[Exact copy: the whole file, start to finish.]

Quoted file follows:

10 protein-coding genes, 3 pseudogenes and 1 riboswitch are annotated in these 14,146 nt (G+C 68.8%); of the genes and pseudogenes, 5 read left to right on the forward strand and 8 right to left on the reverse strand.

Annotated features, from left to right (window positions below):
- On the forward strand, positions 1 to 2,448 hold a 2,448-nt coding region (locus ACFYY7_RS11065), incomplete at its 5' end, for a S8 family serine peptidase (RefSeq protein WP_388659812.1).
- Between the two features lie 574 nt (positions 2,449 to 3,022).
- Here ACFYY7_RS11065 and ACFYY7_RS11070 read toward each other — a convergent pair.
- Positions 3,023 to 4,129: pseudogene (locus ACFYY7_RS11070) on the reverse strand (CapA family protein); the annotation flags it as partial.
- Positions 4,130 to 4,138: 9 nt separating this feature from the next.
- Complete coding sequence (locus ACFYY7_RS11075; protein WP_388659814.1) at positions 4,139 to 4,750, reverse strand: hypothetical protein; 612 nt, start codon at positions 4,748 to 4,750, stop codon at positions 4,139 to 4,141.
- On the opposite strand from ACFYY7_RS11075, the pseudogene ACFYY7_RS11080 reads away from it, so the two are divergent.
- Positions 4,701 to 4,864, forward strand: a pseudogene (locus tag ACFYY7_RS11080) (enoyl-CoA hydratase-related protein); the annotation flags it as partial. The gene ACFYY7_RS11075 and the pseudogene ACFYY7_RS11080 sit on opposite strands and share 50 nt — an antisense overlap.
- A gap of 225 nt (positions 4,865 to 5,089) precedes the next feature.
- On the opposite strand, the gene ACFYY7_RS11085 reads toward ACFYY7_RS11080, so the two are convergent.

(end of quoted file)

10 protein-coding genes, 3 pseudogenes and 1 riboswitch are annotated in these 14,146 nt (G+C 68.8%); of the genes and pseudogenes, 5 read left to right on the forward strand and 8 right to left on the reverse strand.

Annotated features, from left to right (window positions below):
- On the forward strand, positions 1 to 2,448 hold a 2,448-nt coding region (locus ACFYY7_RS11065), incomplete at its 5' end, for a S8 family serine peptidase (RefSeq protein WP_388659812.1).
- Between the two features lie 574 nt (positions 2,449 to 3,022).
- Here ACFYY7_RS11065 and ACFYY7_RS11070 read toward each other — a convergent pair.
- Positions 3,023 to 4,129: pseudogene (locus ACFYY7_RS11070) on the reverse strand (CapA family protein); the annotation flags it as partial.
- Positions 4,130 to 4,138: 9 nt separating this feature from the next.
- Complete coding sequence (locus ACFYY7_RS11075; protein WP_388659814.1) at positions 4,139 to 4,750, reverse strand: hypothetical protein; 612 nt, start codon at positions 4,748 to 4,750, stop codon at positions 4,139 to 4,141.
- On the opposite strand from ACFYY7_RS11075, the pseudogene ACFYY7_RS11080 reads away from it, so the two are divergent.
- Positions 4,701 to 4,864, forward strand: a pseudogene (locus tag ACFYY7_RS11080) (enoyl-CoA hydratase-related protein); the annotation flags it as partial. The gene ACFYY7_RS11075 and the pseudogene ACFYY7_RS11080 sit on opposite strands and share 50 nt — an antisense overlap.
- A gap of 225 nt (positions 4,865 to 5,089) precedes the next feature.
- On the opposite strand, the gene ACFYY7_RS11085 reads toward ACFYY7_RS11080, so the two are convergent.